When it comes to vacation ownership, many people periodically enjoy their weekly interval before growing tired of its limitations. Whether this be booking concerns or boredom with the resort’s destination, it’s difficult for consumers to see the value once the initial euphoria wears off. But this wasn’t the case for Gisele.
Over the course of the buyer’s ownership experience, Marriott did a poor job of providing transparency regarding the purchase. Although the points program wasn’t “illegal” itself, Marriott should have never charged buyers for something they’d never be able to acquire.
Similar to maintenance costs for timeshare owners, resorts randomly charge travelers for things like add-ons and upkeep during check out without any transparency. Because most hotel chains do this, it’s been accepted as normal by consumers. While it’s made them a lot of money in the past, it doesn’t look like it’s going to be tolerated much longer.
Back in 2017, a local Arizona resident reached out to ABC 15’s Joe Ducey to do a story on his deceased mother’s timeshare in Las Vegas. In the reporter’s routine installment titled “Let Joe Know,” he aired out some the inquirer’s frustrations before shedding light on the reality of the situation.
Despite the Osceola County Property Appraiser’s Office’s timeshare tax assessment of $92.85 million for both 2011 and 2012, Wyndham challenged the obligations of their resort, Cypress Palms, by alleging they only owed around $41.5 million total. According to court documents, Katrina Scarborough processed a proper valuation in Kissimmee, Florida.
In 2015, Disney Vacation Club (DVC) and some of their resale partners voiced that the default rates they experience are far less than the rest of the industry. What’s interesting is they didn’t exactly refute this with actual data. Out of Disney’s 200K+ owners, they say only 0.5% are involved with foreclosure auctions.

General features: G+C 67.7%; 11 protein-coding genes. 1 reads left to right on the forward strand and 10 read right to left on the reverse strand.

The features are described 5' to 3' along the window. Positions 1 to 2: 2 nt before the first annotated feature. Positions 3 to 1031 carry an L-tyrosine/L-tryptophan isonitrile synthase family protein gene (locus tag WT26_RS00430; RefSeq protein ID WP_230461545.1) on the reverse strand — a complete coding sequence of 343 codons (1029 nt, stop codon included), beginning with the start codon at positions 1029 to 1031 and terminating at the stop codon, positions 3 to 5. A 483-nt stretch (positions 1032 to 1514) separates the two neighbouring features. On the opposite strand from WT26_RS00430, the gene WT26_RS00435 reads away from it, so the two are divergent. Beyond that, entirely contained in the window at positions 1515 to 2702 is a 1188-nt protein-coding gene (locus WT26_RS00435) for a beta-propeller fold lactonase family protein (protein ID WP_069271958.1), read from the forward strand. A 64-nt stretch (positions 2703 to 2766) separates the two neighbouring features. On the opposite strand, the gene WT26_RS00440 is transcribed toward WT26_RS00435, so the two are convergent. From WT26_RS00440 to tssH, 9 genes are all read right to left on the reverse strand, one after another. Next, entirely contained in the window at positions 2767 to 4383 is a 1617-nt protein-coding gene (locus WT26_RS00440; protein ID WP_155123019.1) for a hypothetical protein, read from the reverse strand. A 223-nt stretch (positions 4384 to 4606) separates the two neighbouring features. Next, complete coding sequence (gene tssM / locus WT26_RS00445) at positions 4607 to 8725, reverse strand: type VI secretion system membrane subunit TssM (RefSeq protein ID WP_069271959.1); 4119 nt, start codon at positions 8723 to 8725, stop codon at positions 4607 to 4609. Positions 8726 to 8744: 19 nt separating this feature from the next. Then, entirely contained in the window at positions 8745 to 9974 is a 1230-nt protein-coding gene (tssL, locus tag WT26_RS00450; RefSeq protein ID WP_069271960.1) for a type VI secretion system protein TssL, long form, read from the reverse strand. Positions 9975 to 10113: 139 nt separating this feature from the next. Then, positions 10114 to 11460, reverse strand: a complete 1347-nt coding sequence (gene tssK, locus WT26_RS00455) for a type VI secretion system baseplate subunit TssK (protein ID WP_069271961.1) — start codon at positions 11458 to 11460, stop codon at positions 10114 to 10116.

In the past, timeshare companies have been able to keep concerns regarding special assessments under wraps. But in recent years, a number of stories with vague insight have surfaced. One of them involved Bluegreen Vacations’ swift notice of foreclosure to hundreds of their owners in Louisa County, Virginia.
After investigating consumer complaints from Harbor Hill timeshare owners, the Attorney General’s Office (AGO) found that Donna Zoppi had been manipulating the resort to her advantage from the late 2000’s all the way until 2015. While the criminal actions of Zoppi were definitely disturbing, what she did wasn’t a simple case of stealing.
Devastating financial blows, like special assessments, can really leave fractional owners reeling. This partly due to laws that limit the their ability to challenge unexpected costs. So today, we wanted to highlight a Florida bill from 2015 that enabled resorts to charge more for assessment costs while limiting the buyer’s ability to cancel timeshare contracts.
Up to this point, all has worked out in the fractional owner’s favor as they weren’t exactly liable for the unexpected fees. However, future assessments are pretty much guaranteed to be on the horizon. Random expenses like these are eventually passed down to the owners who are perpetually obligated to pay their share on the vacation property. The lack of clarity amongst these mandatory costs is disappointing to say the least.